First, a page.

Justin Williams
Justin Williams Photo credit: Washington Capitals Hockey

Mr. Game 7 Justin Williams

Last season featured a host of pleasant developments for a Washington Capitals team that is favored to reach the Stanley Cup finals this time around. Despite ending their 2015 playoff run early, management hopes to improve upon their regular season success. The goal, to march deep into the playoffs behind new additions T.J. Oshie and Justin Williams, both forwards. Williams in particular is renowned for elevating his game in the postseason.

Coach Barry Trotz brought immediate stability in his first year behind the bench. He did not hesitate to commit to Braden Holtby as his number one goaltender, and Holtby rewarded his faith by becoming one of the league’s top netminders.

Defenseman Brooks Orpik was his usual fearsome self in his first season with the Capitals, and Matt Niskanen brought skill and a good two-way game to the blueline.

Captain Alex Ovechkin continued at a superstar pace scoring 53 goals; Nicklas Backstrom again put up a boatload of points as the most underrated player in the league; John Carlson, Karl Alzner, Marcus Johansson and rookies Andre Burakovsky and Evgeny Kuznetsov were all key contributors as well.

But once again, Washington faces questions about its ability to get it done in the playoffs.

Enter Williams, a crafty veteran winger who is considered one of the greatest clutch performers in NHL history. Yes, Williams is that good under pressure. He shares a playoff record with former Edmonton Oilers great Glenn Anderson for the most Game 7 goals in NHL history with seven, and has the record outright for most Game 7 points with 14. He won the Conn Smythe trophy for most valuable player in the 2014 Stanley Cup finals with the Los Angeles Kings. He has won three Stanley Cups overall, two with the Kings and one with the Carolina Hurricanes in 2006.

The Capitals improved their playoff outlook significantly by signing Williams, who has been dubbed “Mr. Game 7.”

It was Williams’ first time testing unrestricted free agency, and he had several suitors, including the Kings. “You look at the city, and also what the team needs and how close they are to winning a championship, which is very important,” Williams said in choosing Washington.

“At the end of the day, it was important to be in a city that is good for my family and a team where I believe I could fit in and a team that is close to winning.”

Despite his elite playoff achievements, Williams said he is just trying to fit in with his new teammates. He even expressed a certain degree of weariness in discussing his past playoff performances, stressing that each year is different and the focus has to be on getting to the postseason in the first place.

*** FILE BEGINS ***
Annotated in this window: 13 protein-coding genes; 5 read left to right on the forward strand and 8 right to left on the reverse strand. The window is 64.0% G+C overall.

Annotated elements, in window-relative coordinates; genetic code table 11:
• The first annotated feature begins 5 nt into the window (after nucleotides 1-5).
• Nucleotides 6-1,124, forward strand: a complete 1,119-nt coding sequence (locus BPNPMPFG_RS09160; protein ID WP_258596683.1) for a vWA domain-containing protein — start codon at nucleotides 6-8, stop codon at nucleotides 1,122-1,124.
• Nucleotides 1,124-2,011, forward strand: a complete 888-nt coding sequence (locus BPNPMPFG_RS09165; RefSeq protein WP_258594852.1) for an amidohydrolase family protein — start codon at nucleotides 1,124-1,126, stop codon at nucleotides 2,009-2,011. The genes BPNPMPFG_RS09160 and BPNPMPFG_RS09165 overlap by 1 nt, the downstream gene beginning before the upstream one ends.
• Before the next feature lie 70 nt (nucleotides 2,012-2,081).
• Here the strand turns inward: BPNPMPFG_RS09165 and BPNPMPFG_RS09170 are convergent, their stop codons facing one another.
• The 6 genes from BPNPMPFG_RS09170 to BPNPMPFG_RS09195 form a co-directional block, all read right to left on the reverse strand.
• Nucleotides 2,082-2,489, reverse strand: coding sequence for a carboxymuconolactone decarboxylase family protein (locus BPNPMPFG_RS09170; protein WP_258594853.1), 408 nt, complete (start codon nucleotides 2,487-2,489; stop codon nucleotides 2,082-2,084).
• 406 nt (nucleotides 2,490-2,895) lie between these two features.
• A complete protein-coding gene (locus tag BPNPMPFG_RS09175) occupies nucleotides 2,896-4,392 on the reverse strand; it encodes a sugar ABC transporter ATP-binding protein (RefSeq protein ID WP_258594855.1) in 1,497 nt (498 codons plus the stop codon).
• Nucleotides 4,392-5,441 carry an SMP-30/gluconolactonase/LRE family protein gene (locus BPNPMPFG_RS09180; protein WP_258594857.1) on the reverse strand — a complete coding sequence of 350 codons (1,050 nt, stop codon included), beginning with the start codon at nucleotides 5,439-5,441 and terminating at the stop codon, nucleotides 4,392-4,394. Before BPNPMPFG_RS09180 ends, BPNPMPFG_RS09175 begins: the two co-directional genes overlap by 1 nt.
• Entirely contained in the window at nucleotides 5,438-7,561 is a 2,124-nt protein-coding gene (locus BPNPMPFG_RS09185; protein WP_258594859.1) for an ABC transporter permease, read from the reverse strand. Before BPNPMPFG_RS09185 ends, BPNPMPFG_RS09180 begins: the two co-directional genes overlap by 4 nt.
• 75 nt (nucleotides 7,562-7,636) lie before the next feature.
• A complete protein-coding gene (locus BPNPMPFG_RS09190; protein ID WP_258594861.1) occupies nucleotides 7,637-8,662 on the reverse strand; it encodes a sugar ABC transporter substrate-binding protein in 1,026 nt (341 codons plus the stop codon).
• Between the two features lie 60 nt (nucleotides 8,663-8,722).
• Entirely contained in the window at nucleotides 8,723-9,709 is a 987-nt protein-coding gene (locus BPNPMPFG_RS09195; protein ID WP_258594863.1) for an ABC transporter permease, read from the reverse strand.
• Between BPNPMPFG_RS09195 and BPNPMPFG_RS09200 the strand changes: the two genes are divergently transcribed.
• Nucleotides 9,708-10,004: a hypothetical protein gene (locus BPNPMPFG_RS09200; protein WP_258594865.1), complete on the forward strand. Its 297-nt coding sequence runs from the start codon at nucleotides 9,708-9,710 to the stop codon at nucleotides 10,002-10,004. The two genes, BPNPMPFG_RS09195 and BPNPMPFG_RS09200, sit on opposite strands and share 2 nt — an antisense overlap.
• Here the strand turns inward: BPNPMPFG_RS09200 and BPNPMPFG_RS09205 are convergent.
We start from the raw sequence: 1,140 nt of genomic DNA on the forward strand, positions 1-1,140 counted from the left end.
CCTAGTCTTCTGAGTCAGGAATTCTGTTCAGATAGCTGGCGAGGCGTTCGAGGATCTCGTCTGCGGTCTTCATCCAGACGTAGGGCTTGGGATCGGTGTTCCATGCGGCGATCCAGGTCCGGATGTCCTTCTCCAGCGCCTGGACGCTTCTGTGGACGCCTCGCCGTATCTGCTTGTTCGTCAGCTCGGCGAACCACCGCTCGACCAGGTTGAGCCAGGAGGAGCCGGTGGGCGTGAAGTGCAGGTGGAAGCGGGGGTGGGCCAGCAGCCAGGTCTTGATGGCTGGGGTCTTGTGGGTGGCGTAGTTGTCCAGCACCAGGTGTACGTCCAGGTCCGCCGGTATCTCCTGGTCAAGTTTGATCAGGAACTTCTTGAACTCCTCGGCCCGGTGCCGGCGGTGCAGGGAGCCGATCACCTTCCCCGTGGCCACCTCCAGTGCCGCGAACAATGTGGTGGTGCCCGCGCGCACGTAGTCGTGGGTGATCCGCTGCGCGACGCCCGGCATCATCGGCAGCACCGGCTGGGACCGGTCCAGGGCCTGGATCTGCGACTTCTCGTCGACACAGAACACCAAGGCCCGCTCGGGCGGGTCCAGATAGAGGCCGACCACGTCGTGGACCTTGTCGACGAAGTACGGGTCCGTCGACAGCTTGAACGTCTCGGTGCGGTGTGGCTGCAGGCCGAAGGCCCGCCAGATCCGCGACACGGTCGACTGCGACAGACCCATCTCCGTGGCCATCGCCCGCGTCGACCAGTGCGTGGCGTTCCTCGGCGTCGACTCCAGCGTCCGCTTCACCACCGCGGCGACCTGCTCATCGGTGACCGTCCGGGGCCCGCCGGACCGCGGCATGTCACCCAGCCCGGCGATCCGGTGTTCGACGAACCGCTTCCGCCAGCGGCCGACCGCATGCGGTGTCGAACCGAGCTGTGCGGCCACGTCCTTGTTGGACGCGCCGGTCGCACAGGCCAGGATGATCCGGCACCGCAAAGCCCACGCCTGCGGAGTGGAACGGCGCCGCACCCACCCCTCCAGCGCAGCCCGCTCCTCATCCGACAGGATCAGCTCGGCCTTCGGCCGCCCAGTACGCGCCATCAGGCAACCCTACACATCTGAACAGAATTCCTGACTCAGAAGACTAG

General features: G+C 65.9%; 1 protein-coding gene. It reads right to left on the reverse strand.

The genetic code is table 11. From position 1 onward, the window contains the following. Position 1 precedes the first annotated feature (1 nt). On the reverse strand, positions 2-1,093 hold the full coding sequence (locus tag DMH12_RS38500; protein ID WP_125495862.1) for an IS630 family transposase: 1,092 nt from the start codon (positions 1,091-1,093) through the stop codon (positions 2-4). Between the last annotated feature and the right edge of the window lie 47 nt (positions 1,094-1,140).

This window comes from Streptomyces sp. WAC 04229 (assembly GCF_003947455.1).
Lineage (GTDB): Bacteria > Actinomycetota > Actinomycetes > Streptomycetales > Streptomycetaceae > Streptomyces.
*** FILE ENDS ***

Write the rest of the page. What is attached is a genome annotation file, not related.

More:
“The hardest part is getting into the playoffs,” said Williams, who knows this all too well after playing for two teams that did not make the playoffs the year after winning the Stanley Cup – the Kings last season and the Hurricanes in 2007.

Williams still allowed a view into how he approaches pivotal matches. “When your back is against the wall you’ve got to find ways to bring your best. You don’t want to err on the side of caution. You want to go out there and get it and make an impact. You don’t want to be thinking ‘I don’t want to make a mistake.’ You want to be thinking ‘I want to do something positive for this team.’”

Oshie has also experienced recent success on a big stage. In the 2014 Winter Olympics, he was the key performer in the American’s 3-2 victory over Russia in the preliminary round, converting four of six shootout attempts. Oshie, who was traded for in a deal that sent Troy Brouwer to St. Louis, is known as an intense competitor and clutch performer.

Together with Williams, the two newcomers bring a special attitude to Washington. Williams is also known as a tenacious player who thrives on puck possession.

Washington will spend the first part of the season adjusting to its new roster. The team lost key players Brouwer, Mike Green, Joel Ward, Eric Fehr and John Erskine in the offseason.

The Capitals have an impressive mix of grit and talent up front, and the defense corps is an experienced, mobile unit. With another standout season from Holtby and the additions of Williams and Oshie, it’s not hard to see why many pundits are picking the Caps to finally burst through and reach the finals.

“It’s get in first, then worry about what you’re going to do once you’re there,” said Williams. “There’s a lot of teams that could possibly win and we’re certainly one of them.”

Don’t miss the Capitals’ season opener on Saturday October 10 against the New Jersey Devils at 7 p.m.

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